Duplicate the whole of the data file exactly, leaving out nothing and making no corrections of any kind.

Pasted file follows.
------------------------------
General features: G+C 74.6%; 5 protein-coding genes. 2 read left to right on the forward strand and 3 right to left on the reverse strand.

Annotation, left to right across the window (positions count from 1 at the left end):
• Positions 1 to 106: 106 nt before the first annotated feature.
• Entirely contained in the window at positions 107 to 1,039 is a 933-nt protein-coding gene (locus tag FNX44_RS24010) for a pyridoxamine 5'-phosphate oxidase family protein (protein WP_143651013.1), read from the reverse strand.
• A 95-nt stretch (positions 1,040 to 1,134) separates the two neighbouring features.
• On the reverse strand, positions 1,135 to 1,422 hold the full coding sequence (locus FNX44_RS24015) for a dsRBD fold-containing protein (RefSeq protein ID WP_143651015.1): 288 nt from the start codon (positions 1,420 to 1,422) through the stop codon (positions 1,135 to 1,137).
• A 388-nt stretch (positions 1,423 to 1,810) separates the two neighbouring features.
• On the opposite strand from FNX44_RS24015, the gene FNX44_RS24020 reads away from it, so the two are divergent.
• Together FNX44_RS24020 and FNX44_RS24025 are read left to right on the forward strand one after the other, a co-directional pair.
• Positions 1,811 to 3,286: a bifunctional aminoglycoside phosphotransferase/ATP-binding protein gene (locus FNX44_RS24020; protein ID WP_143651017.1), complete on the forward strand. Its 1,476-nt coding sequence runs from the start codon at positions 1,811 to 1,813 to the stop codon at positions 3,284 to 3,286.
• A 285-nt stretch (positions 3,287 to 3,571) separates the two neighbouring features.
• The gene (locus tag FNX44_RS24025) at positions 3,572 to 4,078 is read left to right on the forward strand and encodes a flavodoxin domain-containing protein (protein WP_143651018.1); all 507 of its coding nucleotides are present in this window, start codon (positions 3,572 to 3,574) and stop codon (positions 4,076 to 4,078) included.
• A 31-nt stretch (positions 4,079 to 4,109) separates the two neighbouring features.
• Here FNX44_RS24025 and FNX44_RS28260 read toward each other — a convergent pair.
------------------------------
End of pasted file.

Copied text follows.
General features: G+C 74.6%; 5 protein-coding genes. 2 read left to right on the forward strand and 3 right to left on the reverse strand.

Annotation, left to right across the window (positions count from 1 at the left end):
• Positions 1 to 106: 106 nt before the first annotated feature.
• Entirely contained in the window at positions 107 to 1,039 is a 933-nt protein-coding gene (locus tag FNX44_RS24010) for a pyridoxamine 5'-phosphate oxidase family protein (protein WP_143651013.1), read from the reverse strand.
• A 95-nt stretch (positions 1,040 to 1,134) separates the two neighbouring features.
• On the reverse strand, positions 1,135 to 1,422 hold the full coding sequence (locus FNX44_RS24015) for a dsRBD fold-containing protein (RefSeq protein ID WP_143651015.1): 288 nt from the start codon (positions 1,420 to 1,422) through the stop codon (positions 1,135 to 1,137).
• A 388-nt stretch (positions 1,423 to 1,810) separates the two neighbouring features.
• On the opposite strand from FNX44_RS24015, the gene FNX44_RS24020 reads away from it, so the two are divergent.
• Together FNX44_RS24020 and FNX44_RS24025 are read left to right on the forward strand one after the other, a co-directional pair.
• Positions 1,811 to 3,286: a bifunctional aminoglycoside phosphotransferase/ATP-binding protein gene (locus FNX44_RS24020; protein ID WP_143651017.1), complete on the forward strand. Its 1,476-nt coding sequence runs from the start codon at positions 1,811 to 1,813 to the stop codon at positions 3,284 to 3,286.
• A 285-nt stretch (positions 3,287 to 3,571) separates the two neighbouring features.
• The gene (locus tag FNX44_RS24025) at positions 3,572 to 4,078 is read left to right on the forward strand and encodes a flavodoxin domain-containing protein (protein WP_143651018.1); all 507 of its coding nucleotides are present in this window, start codon (positions 3,572 to 3,574) and stop codon (positions 4,076 to 4,078) included.
• A 31-nt stretch (positions 4,079 to 4,109) separates the two neighbouring features.
• Here FNX44_RS24025 and FNX44_RS28260 read toward each other — a convergent pair.